So now that you’ve found the competitive titles you’ll use in your proposal, what other information do you need to provide? If you’re submitting directly to a publisher, be sure you follow the submission guidelines, but if you’re shopping for an agent, here’s the information you’ll need to include:

  • Each book’s full title and subtitle
  • Author
  • Publisher and year of publication
  • Number of pages
  • Format (hardcover, paperback, mass market)
  • Trim size
  • ISBN 13
  • Price

Keep your descriptions brief, factual, and positive, highlight the strengths of your book in comparison to your competition, and help your agent, editor, publisher, sales team, and bookseller say YES to your book!

Do's and don'ts of the competitive titles section of your #nonfiction book proposal #nonfiction #amquerying Click To Tweet

I’ve read hundreds of book proposals as an acquisitions editor for a traditional publisher and helped many authors write them, too. I know how carefully agents, editors, and publishers’ sales and marketing staffs review proposals, and I’ve tried to share that information with you. If you have specific questions about writing any part of your book proposal, I hope you’ll email me at and let me know how I can help.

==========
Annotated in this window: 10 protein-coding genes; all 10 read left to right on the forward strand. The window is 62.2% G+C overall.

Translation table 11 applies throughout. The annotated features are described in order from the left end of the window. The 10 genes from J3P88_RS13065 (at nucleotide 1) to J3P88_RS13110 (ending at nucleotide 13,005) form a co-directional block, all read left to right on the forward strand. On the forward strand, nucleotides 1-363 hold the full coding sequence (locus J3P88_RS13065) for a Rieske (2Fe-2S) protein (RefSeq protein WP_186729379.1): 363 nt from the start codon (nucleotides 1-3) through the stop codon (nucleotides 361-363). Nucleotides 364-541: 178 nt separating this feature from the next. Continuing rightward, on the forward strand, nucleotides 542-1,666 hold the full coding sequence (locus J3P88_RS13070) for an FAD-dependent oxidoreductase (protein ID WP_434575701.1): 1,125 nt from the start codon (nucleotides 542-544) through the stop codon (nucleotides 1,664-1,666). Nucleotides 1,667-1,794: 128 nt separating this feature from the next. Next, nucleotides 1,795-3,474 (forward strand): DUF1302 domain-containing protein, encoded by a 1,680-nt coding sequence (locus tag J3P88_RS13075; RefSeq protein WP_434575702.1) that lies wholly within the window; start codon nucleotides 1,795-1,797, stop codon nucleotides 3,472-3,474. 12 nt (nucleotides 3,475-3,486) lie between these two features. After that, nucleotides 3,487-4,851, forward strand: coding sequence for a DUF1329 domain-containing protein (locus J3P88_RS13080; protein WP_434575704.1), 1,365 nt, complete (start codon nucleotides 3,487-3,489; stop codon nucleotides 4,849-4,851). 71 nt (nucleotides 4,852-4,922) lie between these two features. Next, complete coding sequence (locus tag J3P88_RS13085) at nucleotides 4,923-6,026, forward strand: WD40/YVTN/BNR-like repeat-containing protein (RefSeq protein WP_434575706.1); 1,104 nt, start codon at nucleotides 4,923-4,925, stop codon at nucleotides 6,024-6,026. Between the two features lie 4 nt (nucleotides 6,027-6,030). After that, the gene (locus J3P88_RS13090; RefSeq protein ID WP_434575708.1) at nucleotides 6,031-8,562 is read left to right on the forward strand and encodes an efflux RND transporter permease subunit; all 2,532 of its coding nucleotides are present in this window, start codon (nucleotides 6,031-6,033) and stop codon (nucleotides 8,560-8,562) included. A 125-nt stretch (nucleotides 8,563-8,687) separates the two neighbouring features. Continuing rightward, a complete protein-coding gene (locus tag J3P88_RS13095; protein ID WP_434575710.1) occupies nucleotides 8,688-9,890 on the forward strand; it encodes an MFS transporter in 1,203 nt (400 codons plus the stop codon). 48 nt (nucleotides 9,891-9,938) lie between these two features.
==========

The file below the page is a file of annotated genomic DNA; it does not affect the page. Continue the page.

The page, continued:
Happy Writing,


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Candace Johnson is a professional freelance editor, proofreader, writer, ghostwriter, and writing coach who has worked with traditional publishers, self-published authors, and independent book packagers on nonfiction subjects ranging from memoirs to alternative medical treatments to self-help, and on fiction ranging from romance to paranormal. As an editorial specialist, Candace is passionate about offering her clients the opportunity to take their work to the next level. She believes in maintaining an author’s unique voice while helping him or her create and polish every sentence to make it the best it can be. Learn more here.